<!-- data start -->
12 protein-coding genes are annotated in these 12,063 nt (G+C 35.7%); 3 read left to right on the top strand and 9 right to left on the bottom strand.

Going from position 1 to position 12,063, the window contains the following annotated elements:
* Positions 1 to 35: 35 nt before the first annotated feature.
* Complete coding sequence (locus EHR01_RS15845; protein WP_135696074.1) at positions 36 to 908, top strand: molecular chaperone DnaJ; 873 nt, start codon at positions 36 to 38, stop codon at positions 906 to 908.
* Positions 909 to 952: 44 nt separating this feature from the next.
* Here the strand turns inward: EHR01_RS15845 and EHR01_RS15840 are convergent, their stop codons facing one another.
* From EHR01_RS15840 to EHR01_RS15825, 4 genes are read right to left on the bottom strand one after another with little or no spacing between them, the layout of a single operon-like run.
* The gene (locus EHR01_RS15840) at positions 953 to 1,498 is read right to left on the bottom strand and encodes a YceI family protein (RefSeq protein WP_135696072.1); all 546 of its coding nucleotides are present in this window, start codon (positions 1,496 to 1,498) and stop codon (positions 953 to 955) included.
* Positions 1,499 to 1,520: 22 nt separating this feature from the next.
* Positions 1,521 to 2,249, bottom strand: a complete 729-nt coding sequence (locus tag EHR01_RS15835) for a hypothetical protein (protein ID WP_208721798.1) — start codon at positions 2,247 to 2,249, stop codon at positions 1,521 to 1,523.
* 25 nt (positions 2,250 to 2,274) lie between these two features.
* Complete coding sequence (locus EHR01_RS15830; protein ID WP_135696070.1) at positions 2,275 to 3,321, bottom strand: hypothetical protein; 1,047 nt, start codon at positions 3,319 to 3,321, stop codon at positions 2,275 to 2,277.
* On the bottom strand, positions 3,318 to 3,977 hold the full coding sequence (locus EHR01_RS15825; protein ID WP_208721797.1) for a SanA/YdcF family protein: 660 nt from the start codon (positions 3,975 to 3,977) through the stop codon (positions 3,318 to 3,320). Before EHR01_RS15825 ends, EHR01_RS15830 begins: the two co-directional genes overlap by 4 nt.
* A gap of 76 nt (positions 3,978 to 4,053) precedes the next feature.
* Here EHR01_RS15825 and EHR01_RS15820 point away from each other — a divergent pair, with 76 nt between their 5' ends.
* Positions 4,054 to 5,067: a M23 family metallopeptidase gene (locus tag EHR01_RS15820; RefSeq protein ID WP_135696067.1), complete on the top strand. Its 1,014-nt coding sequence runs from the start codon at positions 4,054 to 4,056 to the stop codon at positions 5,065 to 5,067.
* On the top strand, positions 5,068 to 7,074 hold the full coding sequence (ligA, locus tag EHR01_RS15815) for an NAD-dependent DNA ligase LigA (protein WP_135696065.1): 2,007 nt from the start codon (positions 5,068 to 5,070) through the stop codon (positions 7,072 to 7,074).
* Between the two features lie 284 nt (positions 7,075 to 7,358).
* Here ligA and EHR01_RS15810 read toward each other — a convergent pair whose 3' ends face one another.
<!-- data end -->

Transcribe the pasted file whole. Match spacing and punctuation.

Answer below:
12 protein-coding genes are annotated in these 12,063 nt (G+C 35.7%); 3 read left to right on the top strand and 9 right to left on the bottom strand.

Going from position 1 to position 12,063, the window contains the following annotated elements:
* Positions 1 to 35: 35 nt before the first annotated feature.
* Complete coding sequence (locus EHR01_RS15845; protein WP_135696074.1) at positions 36 to 908, top strand: molecular chaperone DnaJ; 873 nt, start codon at positions 36 to 38, stop codon at positions 906 to 908.
* Positions 909 to 952: 44 nt separating this feature from the next.
* Here the strand turns inward: EHR01_RS15845 and EHR01_RS15840 are convergent, their stop codons facing one another.
* From EHR01_RS15840 to EHR01_RS15825, 4 genes are read right to left on the bottom strand one after another with little or no spacing between them, the layout of a single operon-like run.
* The gene (locus EHR01_RS15840) at positions 953 to 1,498 is read right to left on the bottom strand and encodes a YceI family protein (RefSeq protein WP_135696072.1); all 546 of its coding nucleotides are present in this window, start codon (positions 1,496 to 1,498) and stop codon (positions 953 to 955) included.
* Positions 1,499 to 1,520: 22 nt separating this feature from the next.
* Positions 1,521 to 2,249, bottom strand: a complete 729-nt coding sequence (locus tag EHR01_RS15835) for a hypothetical protein (protein ID WP_208721798.1) — start codon at positions 2,247 to 2,249, stop codon at positions 1,521 to 1,523.
* 25 nt (positions 2,250 to 2,274) lie between these two features.
* Complete coding sequence (locus EHR01_RS15830; protein ID WP_135696070.1) at positions 2,275 to 3,321, bottom strand: hypothetical protein; 1,047 nt, start codon at positions 3,319 to 3,321, stop codon at positions 2,275 to 2,277.
* On the bottom strand, positions 3,318 to 3,977 hold the full coding sequence (locus EHR01_RS15825; protein ID WP_208721797.1) for a SanA/YdcF family protein: 660 nt from the start codon (positions 3,975 to 3,977) through the stop codon (positions 3,318 to 3,320). Before EHR01_RS15825 ends, EHR01_RS15830 begins: the two co-directional genes overlap by 4 nt.
* A gap of 76 nt (positions 3,978 to 4,053) precedes the next feature.
* Here EHR01_RS15825 and EHR01_RS15820 point away from each other — a divergent pair, with 76 nt between their 5' ends.
* Positions 4,054 to 5,067: a M23 family metallopeptidase gene (locus tag EHR01_RS15820; RefSeq protein ID WP_135696067.1), complete on the top strand. Its 1,014-nt coding sequence runs from the start codon at positions 4,054 to 4,056 to the stop codon at positions 5,065 to 5,067.
* On the top strand, positions 5,068 to 7,074 hold the full coding sequence (ligA, locus tag EHR01_RS15815) for an NAD-dependent DNA ligase LigA (protein WP_135696065.1): 2,007 nt from the start codon (positions 5,068 to 5,070) through the stop codon (positions 7,072 to 7,074).
* Between the two features lie 284 nt (positions 7,075 to 7,358).
* Here ligA and EHR01_RS15810 read toward each other — a convergent pair whose 3' ends face one another.